I actually ran into this myself, on a far larger scale... C#: How to convert a Website project to a Web Project

Check the answer.

  • Thanks - this is a common explanation on the web ("Convert to Web Application") but I had found that and it didn't fix it. The designer files do exist, and references to controls named in the ASCX file do work from the .ASPX.CS file. However, I think you're on to something, and my project is probably not "well-formed". Jason also suspected something similar... I'm looking into it to see if I can re-create the files or figure out what's not hooked up properly! Oct 14, 2009 at 23:48
  • What I found in the link I supplied above was that my code behind files were not namespaced properly. The "Convert to Web" resolved it for me, but if you manually have been trying to fix it - that will cause VS to loose the auto-generation of the designer requirements perhaps.
    – eduncan911
    Oct 14, 2009 at 23:58

This has happened to me before. Try right clicking the ascx/aspx and click on "Convert to Web Application". You may just be missing the generated controls. If you don't see it in the context menu, delete the designer generated file first.


CodeBehind is deprecated in .NET 2.0. I believe that only <= 1.1 uses "CodeBehind". Now it is "CodeFile" as you say.

Why do you not want to compile your code? If you compile you don't have to deploy your .cs files...

  • Let me clarify - as far as I understand, CodeBehind is still supported, but CodeFile is preferred. In any case, we do compile our code, and in fact that's why I want to use CodeBehind rather than CodeFile, which seems to require me to deploy the .ascx.cs as well as the .ascx file. All we deploy now (and all we want to continue deploying) is the .ascx file, with the codebehind info coming from 1 shared Assembly. Am I misunderstanding CodeFile? Oct 2, 2009 at 2:52
  • have you tested deployment without your .cs files? if you are running a compiled project you never have to deploy your code files, just your .aspx. Fix, rebuild, redeploy, done.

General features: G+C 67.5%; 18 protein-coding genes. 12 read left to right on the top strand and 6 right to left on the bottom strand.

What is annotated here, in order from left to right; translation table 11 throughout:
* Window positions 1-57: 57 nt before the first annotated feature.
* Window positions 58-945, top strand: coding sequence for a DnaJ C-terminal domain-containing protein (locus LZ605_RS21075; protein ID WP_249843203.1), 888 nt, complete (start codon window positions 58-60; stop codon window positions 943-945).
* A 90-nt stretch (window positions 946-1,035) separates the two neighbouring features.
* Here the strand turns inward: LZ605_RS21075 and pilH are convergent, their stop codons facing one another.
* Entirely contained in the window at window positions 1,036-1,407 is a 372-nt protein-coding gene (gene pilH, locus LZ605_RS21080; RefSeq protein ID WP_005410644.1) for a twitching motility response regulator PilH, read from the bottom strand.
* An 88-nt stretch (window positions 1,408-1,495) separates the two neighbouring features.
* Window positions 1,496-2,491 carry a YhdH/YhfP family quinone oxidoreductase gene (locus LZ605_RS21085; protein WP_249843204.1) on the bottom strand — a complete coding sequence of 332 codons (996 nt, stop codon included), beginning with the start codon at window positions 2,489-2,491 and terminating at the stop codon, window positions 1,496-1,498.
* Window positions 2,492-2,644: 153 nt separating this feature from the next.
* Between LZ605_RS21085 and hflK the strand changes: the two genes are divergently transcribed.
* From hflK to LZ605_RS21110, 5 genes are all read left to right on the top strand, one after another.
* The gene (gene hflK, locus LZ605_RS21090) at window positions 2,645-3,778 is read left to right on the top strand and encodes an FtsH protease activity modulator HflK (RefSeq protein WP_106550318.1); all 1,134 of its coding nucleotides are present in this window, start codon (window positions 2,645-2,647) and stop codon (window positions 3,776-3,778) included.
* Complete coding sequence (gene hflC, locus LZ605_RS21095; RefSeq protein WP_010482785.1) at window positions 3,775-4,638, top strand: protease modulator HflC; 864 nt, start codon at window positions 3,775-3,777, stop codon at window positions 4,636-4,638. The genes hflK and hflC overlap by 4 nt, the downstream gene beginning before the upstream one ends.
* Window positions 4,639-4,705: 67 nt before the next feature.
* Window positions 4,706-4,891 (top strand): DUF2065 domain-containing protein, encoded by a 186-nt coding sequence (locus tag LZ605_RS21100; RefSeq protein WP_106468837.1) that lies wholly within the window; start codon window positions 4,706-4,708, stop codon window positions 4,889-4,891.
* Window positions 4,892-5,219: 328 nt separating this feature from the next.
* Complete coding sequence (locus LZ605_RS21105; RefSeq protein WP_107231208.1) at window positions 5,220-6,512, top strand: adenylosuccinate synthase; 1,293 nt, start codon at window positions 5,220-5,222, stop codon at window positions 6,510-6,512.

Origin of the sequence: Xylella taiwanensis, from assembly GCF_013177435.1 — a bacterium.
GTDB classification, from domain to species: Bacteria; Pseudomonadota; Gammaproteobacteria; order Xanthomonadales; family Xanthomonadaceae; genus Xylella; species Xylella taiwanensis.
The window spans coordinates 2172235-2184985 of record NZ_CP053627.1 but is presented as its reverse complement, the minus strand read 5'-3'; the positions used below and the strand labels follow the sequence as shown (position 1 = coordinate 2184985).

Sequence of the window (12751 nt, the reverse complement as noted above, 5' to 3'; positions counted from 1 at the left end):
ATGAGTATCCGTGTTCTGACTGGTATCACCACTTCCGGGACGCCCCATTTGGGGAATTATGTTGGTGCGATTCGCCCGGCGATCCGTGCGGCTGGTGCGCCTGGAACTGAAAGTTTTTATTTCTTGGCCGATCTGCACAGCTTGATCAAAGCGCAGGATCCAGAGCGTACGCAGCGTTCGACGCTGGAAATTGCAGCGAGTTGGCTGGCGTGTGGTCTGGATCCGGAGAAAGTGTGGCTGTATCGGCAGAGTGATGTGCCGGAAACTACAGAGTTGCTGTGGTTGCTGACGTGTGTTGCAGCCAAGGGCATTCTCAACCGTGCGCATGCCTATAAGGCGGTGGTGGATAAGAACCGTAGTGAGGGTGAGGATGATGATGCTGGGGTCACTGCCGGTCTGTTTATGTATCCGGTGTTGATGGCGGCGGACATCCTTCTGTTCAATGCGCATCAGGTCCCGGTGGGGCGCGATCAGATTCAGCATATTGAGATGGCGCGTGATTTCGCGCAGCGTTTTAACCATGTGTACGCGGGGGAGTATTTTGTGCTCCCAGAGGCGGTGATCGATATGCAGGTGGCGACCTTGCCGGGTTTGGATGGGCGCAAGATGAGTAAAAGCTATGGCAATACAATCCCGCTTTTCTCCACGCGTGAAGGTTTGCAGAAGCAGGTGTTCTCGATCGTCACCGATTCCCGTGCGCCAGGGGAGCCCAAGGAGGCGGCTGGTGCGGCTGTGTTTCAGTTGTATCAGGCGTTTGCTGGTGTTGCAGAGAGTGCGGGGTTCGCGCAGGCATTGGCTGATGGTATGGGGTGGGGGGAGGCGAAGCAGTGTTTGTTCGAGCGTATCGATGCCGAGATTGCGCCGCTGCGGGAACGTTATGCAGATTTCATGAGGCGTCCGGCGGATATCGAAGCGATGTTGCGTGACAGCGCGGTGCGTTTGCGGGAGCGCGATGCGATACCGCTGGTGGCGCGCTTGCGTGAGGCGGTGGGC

– Jason
    Oct 2, 2009 at 3:47
  • Thanks, Jason. I did test it briefly and the environment (a Sharepoint site) reported that the page couldn't load because the CS file was missing. But I might just be missing some sort of compilation option, so I'll look into that! What you've described is exactly what I want to do... and to do it with CodeFile if possible is great. Oct 5, 2009 at 4:06
  • make sure you've included the .cs file and are referencing it in your .aspx file. maybe try rebuilding your solution a couple times and then attempt to deploy again. it should work, i'm telling you. ha.
    – Jason
    Oct 5, 2009 at 16:22
  • Yeah, I'm still getting: The file '/_layouts/Pages/ViewPage.aspx.cs' does not exist. at System.Web.UI.Util.CheckVirtualFileExists(VirtualPath virtualPath) at System.Web.UI.TemplateParser.ProcessCodeFile(VirtualPath codeFileVirtualPath) at System.Web.UI.TemplateParser.ProcessMainDirectiveAttribute(String deviceName, String name, String value, IDictionary parseData) ... this is the ASPX compiler telling me that for whatever reason, it needs the CS file to be deployed. Man, I hate MS right now. I've spent over a day trying to decipher this :( Oct 5, 2009 at 19:42

Why do you have the code behind for your ascx control as an aspx named page code behind? A UserControl (ascx) usually has a codebehind of


instead of what you have listed


Notice the aspx instead of the ascx for a User Control.

That could be your problem... a simple typo or a copy and paste error. Couple possibilities come to mind:

  1. Maybe you have the ascx control (User Control) specified above using a code behind file that is inheriting from System.Web.UI.Page instead of System.Web.UI.UserControl (that could be causing the Visual Studio errors).
  2. You have the UserControl pointed at the code behind for a same name aspx page. Similar problem as #1 which would cause Visual Studio to get all confused.
  3. Your files are name ArticleView.ascx and ArticleView.aspx.cs. This might confuse Visual Studio since I believe VS might expects a particular naming convention.

For a User Control (ascx) your files should be named:

  • ArticleView.ascx (CodeBehind="ArticleView.ascx.cs" Inherits="[NAMESPACE].ArticleView")
  • ArticleView.ascx.cs (inherits from System.Web.UI.UserControl)
  • ArticleView.ascx.designer.cs

For a Web From (aspx) your files should be named:

  • ArticlePage.aspx (CodeBehind="ArticlePage.aspx.cs" Inherits="[NAMESPACE].ArticlePage")
  • ArticlePage.aspx.cs (inherits from System.Web.UI.Page)
  • ArticlePage.aspx.designer.cs
  • +1 for the good eye, but it might be a typo and not even the real control's name etc.... Oct 15, 2009 at 2:03
  • Thanks, you're totally right about the typo... but it's a typo that happened as I was preparing a smaller example case to post to Stack Overflow. I was trying to clean things up and accidentally typed "ASPX". The controls and forms are named as you've explained. Great catch though! Oct 15, 2009 at 4:24

This just happened to me in VS2010 after upgrading a web application project to .net 4.0.

The answer was to make sure you have targetFramework="4.0" set on the system.web/compilation section in web.config


    <compilation debug="true" targetFramework="4.0">